Peggy Turchette: Artist’s Bio
Peggy grew up in Boston MA and attended the New England School of Art & Design, concentrating in Commercial Illustration. While still in school Peggy began working as freelance illustrator, always supplementing her art income with dog walking. In 2003 Peggy moved to Boulder CO, where she continued freelancing and dog walking while attending the School of Botanical Art & Illustration at The Denver Botanic Gardens. Peggy received a degree with honors in 2007. In 2010 Peggy reluctantly closed her illustration studio and turned to dog walking as her full-time job, while caring for elderly parents. Meanwhile, Peggy had become enchanted with the extraordinary story of ballerina Anna Pavlova, a story that right away she knew was one worthy of being shared with others. There was no one collection anywhere in the world dedicated to this ground-breaking woman. Peggy realized that as a visual artist she had a unique opportunity to introduce Pavlova to contemporary audiences in a completely original way. This collection is what Peggy came up with. It is her way of sharing Anna Pavlova’s story with you.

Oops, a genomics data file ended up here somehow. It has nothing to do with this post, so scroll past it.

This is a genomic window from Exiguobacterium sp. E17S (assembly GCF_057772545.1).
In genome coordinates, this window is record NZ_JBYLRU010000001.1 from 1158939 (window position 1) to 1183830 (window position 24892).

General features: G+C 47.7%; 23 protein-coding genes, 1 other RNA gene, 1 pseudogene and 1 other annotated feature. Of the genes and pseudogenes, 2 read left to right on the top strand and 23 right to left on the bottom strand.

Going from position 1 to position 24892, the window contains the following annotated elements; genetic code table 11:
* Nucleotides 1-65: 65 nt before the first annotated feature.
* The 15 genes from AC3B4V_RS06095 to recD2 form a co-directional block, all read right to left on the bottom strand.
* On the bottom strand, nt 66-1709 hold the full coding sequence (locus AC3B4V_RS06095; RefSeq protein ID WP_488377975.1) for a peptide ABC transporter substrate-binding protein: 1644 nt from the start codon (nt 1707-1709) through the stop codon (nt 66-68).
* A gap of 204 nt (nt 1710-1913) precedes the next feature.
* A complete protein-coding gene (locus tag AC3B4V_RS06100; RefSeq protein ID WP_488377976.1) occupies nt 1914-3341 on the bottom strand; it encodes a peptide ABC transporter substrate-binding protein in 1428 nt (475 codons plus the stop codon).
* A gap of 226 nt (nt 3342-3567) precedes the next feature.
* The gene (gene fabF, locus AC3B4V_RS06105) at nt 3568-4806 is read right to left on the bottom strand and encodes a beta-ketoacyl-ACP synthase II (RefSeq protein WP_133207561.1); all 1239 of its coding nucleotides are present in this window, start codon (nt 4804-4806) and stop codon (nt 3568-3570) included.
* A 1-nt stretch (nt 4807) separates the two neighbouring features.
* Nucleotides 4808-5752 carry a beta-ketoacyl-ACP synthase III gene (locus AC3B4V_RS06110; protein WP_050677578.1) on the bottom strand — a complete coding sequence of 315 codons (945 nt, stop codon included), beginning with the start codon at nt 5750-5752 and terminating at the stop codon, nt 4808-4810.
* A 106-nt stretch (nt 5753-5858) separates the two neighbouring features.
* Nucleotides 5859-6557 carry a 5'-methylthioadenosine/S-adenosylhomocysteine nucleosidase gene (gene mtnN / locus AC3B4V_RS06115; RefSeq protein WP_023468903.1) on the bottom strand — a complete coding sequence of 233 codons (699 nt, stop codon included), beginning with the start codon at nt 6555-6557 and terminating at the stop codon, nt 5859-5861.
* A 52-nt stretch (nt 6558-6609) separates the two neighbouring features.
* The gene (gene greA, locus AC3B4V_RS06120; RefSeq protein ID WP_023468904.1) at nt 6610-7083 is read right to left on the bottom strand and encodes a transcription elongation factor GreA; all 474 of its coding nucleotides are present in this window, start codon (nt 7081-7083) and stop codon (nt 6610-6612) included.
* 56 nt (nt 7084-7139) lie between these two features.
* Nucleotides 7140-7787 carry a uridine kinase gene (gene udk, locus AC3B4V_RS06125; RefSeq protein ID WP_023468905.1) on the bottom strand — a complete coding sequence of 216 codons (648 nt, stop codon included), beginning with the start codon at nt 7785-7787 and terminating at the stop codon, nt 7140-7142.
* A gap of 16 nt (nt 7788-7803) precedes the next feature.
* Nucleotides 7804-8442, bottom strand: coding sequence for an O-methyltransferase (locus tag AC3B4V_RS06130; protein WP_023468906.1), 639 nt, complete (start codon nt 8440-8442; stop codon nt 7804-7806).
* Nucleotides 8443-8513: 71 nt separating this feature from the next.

Anna Pavlova (1881-1931): Historical Notes
Anna Pavlova lived in a time of shifting societal values, of war and revolution, a global pandemic, economic inequalities, and political uncertainties: vast numbers of struggling or displaced persons were on the move. In short, it was a time with many similarities to our own. But in an era when most women were entirely dependent on men and rarely left their domestic environs, Pavlova made it her mission in life to introduce her art form to others. For the first half of her life she trained and then performed at the Imperial Ballet in St. Petersburg, Russia. Then, for the following two decades, she and her troupe continuously crisscrossed the globe by steamer ship and locomotive, performing thousands of times in large cities and small villages. She believed deeply in the power of dance to promote a less divisive, more harmonious world. Wholeheartedly embracing peoples of other cultures, her performances bridged ethnic, religious, and political divides. She connected to a wide variety of audiences in a way both universal and intensely personal. Anna Pavlova’s exceptional life, her unflinching dedication to her art, and, most of all, her generous spirit of inclusivity. still resonate with and delight us today.